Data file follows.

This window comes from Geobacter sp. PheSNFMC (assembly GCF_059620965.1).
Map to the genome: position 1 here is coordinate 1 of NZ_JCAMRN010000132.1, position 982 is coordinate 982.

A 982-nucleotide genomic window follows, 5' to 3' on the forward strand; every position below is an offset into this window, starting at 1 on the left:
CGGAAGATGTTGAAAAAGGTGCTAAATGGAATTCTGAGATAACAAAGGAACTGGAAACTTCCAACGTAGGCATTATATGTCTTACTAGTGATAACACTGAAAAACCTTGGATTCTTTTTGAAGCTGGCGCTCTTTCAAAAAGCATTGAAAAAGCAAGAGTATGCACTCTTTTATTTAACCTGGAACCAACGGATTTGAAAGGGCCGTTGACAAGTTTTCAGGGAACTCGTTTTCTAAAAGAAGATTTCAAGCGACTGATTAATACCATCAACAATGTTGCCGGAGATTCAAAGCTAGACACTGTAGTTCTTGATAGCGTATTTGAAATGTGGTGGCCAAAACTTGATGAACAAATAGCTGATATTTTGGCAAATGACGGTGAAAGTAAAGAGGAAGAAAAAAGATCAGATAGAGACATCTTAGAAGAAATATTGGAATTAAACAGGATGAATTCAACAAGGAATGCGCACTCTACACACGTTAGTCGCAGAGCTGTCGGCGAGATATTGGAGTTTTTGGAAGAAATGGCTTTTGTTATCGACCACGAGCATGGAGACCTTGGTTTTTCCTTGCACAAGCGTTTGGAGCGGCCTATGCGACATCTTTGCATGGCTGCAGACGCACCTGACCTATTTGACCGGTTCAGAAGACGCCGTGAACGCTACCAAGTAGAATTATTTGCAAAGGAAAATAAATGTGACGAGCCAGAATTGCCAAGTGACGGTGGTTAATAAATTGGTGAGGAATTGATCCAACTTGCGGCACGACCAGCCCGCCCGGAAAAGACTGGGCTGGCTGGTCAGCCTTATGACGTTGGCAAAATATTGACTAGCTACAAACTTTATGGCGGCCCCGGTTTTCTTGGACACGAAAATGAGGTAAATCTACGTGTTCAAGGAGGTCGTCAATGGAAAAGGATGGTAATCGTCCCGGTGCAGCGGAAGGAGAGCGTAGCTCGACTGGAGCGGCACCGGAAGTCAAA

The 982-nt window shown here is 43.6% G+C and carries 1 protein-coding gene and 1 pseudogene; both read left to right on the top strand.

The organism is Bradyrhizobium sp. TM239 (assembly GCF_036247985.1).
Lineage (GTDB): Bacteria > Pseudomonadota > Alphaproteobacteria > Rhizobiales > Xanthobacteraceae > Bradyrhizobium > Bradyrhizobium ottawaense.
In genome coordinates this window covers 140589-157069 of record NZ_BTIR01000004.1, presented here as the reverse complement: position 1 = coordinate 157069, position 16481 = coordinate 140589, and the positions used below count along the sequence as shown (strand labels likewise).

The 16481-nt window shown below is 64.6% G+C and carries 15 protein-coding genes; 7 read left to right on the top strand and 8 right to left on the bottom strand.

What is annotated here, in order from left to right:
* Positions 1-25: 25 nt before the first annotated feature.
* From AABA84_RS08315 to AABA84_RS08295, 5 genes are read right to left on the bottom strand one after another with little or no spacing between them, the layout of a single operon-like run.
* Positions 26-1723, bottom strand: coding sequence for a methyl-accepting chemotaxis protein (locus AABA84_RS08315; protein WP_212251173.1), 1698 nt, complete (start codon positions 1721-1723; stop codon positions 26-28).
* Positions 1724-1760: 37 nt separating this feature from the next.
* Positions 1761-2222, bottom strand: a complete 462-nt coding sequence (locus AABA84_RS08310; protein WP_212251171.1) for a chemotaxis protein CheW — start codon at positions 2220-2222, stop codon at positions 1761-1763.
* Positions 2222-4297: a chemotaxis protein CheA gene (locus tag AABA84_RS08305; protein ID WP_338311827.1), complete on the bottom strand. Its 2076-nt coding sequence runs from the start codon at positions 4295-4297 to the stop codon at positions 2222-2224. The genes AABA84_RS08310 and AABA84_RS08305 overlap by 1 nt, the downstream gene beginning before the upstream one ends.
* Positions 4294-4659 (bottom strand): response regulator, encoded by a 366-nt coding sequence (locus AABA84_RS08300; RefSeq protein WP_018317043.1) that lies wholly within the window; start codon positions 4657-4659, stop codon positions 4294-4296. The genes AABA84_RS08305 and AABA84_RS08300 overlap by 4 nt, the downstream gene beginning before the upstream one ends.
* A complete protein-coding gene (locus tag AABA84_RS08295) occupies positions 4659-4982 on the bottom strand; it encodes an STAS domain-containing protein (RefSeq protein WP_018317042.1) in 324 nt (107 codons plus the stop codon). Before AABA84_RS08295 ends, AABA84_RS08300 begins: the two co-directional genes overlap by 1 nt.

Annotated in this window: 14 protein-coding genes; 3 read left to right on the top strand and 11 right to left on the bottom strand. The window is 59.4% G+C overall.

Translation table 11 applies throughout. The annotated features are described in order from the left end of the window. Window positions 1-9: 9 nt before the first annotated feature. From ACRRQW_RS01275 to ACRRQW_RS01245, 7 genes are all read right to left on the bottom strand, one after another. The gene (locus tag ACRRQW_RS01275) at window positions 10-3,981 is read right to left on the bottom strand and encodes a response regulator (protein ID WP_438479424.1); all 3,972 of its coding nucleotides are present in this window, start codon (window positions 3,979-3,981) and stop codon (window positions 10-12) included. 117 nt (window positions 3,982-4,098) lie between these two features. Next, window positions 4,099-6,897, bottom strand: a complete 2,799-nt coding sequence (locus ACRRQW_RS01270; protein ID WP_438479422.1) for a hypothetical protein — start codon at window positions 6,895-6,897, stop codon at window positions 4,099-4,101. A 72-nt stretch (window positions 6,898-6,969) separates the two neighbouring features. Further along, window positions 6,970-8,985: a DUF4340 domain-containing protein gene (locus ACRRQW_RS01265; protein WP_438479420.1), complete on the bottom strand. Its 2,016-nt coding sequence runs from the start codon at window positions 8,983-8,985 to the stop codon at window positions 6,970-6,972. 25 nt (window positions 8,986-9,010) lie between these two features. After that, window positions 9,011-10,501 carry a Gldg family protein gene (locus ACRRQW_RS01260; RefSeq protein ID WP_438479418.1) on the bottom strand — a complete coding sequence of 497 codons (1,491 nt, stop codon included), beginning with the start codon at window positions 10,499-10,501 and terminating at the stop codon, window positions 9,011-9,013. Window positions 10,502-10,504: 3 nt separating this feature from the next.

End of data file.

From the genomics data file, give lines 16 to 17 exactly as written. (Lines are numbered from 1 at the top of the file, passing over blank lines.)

* Positions 2222-4297: a chemotaxis protein CheA gene (locus tag AABA84_RS08305; protein ID WP_338311827.1), complete on the bottom strand. Its 2076-nt coding sequence runs from the start codon at positions 4295-4297 to the stop codon at positions 2222-2224. The genes AABA84_RS08310 and AABA84_RS08305 overlap by 1 nt, the downstream gene beginning before the upstream one ends.
* Positions 4294-4659 (bottom strand): response regulator, encoded by a 366-nt coding sequence (locus AABA84_RS08300; RefSeq protein WP_018317043.1) that lies wholly within the window; start codon positions 4657-4659, stop codon positions 4294-4296. The genes AABA84_RS08305 and AABA84_RS08300 overlap by 4 nt, the downstream gene beginning before the upstream one ends.